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POLICY: Self-employed, and going it alone

If you want to understand why an individual mandate in a community rated state won’t work without both significant reforms to the insurance systems and a whole new range of taxes and subsidies, read this experience of a healthy mid-20s writer in New Jersey who’s self-employed, and going it alone. Of course if she was living in California, she’d be able to buy a much cheaper policy–but then no sick person in California can get individual insurance.

Perhaps enough of this and it will dawn on people that we need a single pool funded by ability to pay….

On a side-note, any idiot can see that a single pool guaranteed universal system would help solo freelancers and small business people. And of course the NFIB leads the charge against it.

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Matthew HolttcoyoteBretforHealthBrian Klepper Recent comment authors
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Matthew Holt
Guest

tcoytoe is right. I emailed her and told her to move to California. But of course if we went the Shaddegg way then no sick person in any state could get coverage…
which always leads back to us needing a dedicated single risk pool funded on ability to pay

tcoyote
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tcoyote

The scandal is that Self-Employed’s premium ought to be about $30 a month for the coverage she’s getting. How we get from a reasonable, actuarially determined rate for a healthy 27 year old to $450 a month is a tale of politics. You can bet that mandated coverages, guaranteed issue, community rating, the insurance broker community and state insurance regulators all play a role. She is a textbook case of someone who would benefit by a fifty state, Internet based health insurance market. Her story is worth further exploration. . . Peter is probably right- she’s probably better off self-insuring,… Read more »

Peter
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Peter

Bret, I hope you realize that you probably paid about 4 times the “insurance charged” rate for that cat scan since you were in effect paying cash and would be considered without insurance at that point. Another aspect to this dishonest system we call American Healthcare.
Your Total liability is $13k + PER YEAR, not per incident year to year. I hope you and your family never really get seriously sick for a long time. Having health insurance does not take the worry out of getting sick.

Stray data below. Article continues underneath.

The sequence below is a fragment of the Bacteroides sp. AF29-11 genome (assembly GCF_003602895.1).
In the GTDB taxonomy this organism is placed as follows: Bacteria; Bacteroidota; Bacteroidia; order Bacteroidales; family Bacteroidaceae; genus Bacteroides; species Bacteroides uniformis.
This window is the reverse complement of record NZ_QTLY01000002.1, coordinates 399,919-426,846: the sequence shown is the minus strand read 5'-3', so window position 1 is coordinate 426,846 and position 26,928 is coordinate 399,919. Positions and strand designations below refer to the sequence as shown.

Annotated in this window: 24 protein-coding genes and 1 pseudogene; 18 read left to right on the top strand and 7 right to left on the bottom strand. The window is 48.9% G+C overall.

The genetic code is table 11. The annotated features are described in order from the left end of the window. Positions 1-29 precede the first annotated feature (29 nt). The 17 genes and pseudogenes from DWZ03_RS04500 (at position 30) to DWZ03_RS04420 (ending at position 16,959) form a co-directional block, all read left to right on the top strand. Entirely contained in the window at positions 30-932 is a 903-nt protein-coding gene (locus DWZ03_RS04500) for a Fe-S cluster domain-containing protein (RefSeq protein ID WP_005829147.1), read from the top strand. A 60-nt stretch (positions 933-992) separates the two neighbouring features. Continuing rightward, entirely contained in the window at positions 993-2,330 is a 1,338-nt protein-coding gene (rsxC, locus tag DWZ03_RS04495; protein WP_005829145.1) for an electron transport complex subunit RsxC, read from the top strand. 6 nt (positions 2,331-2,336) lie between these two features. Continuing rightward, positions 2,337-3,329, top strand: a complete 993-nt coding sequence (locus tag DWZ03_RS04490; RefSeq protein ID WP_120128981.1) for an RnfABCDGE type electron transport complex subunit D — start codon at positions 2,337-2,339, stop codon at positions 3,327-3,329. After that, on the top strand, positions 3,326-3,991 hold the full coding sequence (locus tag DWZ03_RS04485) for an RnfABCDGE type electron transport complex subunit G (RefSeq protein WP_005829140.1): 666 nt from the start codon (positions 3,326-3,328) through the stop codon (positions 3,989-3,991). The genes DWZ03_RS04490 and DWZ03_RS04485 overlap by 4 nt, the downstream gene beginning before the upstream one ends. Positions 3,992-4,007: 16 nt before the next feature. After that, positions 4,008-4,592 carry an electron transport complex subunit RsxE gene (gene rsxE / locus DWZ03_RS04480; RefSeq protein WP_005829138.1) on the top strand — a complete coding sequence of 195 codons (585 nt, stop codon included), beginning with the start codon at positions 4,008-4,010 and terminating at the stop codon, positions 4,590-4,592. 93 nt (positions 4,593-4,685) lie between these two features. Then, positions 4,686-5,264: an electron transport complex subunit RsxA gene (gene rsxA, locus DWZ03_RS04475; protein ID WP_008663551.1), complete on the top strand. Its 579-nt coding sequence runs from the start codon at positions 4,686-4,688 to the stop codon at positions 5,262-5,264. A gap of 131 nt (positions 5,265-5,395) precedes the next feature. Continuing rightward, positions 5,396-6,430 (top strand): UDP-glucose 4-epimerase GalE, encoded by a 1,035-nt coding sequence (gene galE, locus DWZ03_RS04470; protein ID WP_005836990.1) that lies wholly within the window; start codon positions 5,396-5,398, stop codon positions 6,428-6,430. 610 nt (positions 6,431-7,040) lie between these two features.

Bret
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Bret

Peter,
Just to clarify my current policy (Me + Spouse + 1):
Annual Deductible: $3,600
Out-Of-Pocket Maximum: $10,000
Coverage (after deductible): 90%
Premium: ~$250/mo
So I guess my total liability is ($250*12) + $10,000
Or $13k. Almost 1/3rd what I pay in taxes!
For $3k a year, I’m hedging my bet against catastrophe. Last year my wife had serious food poisoning and the cat scan cost us a fortune. Had it been more serious than food poisoning I would have easily gone over the Out Of Pocket Maximum.
Side note: I just realized that BC/BS “out-of-pocket” maximums do not include the deductible, but UHC “out-of-pocket” maximums do.

Peter
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Peter

Brian, if I were to be hit by a truck I could sue the other party for my medical bills. Why don’t you calculate what my insurance premium would be if I ONLY carried, “Hit by Truck” Insurance, I’ll bet it’s so low because of the probability that I’d sure buy it if I could get it. But we all know that we’re paying way more for health premiums than just for those improbable occurances. Do you think “Self-Employed” is paying premiums even with those high deductibles based on “Hit-by-Truck”, or all the other stuff she will never get given… Read more »

Bret
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Bret

So my first response to this post is that I agree with Peter. I didn’t opt out of the game all together, but it wasn’t hard for me to find catastrophic insurance for my family that was well within my budget, especially considering I can now put money away into an HSA and avoid taxes. Now we pay for office visits and prescription drugs, but so what? $100 to visit the doctor or two tanks of gas? My out of pocket is maxed out at around $10k I guess, but in a few years I should have that amount securely… Read more »

forHealth
Guest

I too quit playing the insurance game. There is very little ROI when paying premiums. There are fights to cover even promised services. I now let my money work for me by investing it in a high interest savings account. Sure things happen, but I have much less stress now that I no longer have to deal with the insurance company.

Brian Klepper
Guest

Let’s hope you don’t get hit by a truck, Peter. An unexpected event that doesn’t permit planning would wipe most of us out financially.

Peter
Guest
Peter

Self-Employed should re-assess her need for insurance. Think what she could do with those insurance premiums if they were put to keeping herself healthy and put into her own bank as a separate health account for future use. She’d be able to enjoy playing soccer and pay for that broken leg as well. If she can really afford a $10k deductible plus over $5k in yearly premiums, what’s she trying to protect against with insurance? Also think about that $10,000 deductible. That’s PER YEAR, not per incident. So if she gets sick, say at the end of a year, she’d… Read more »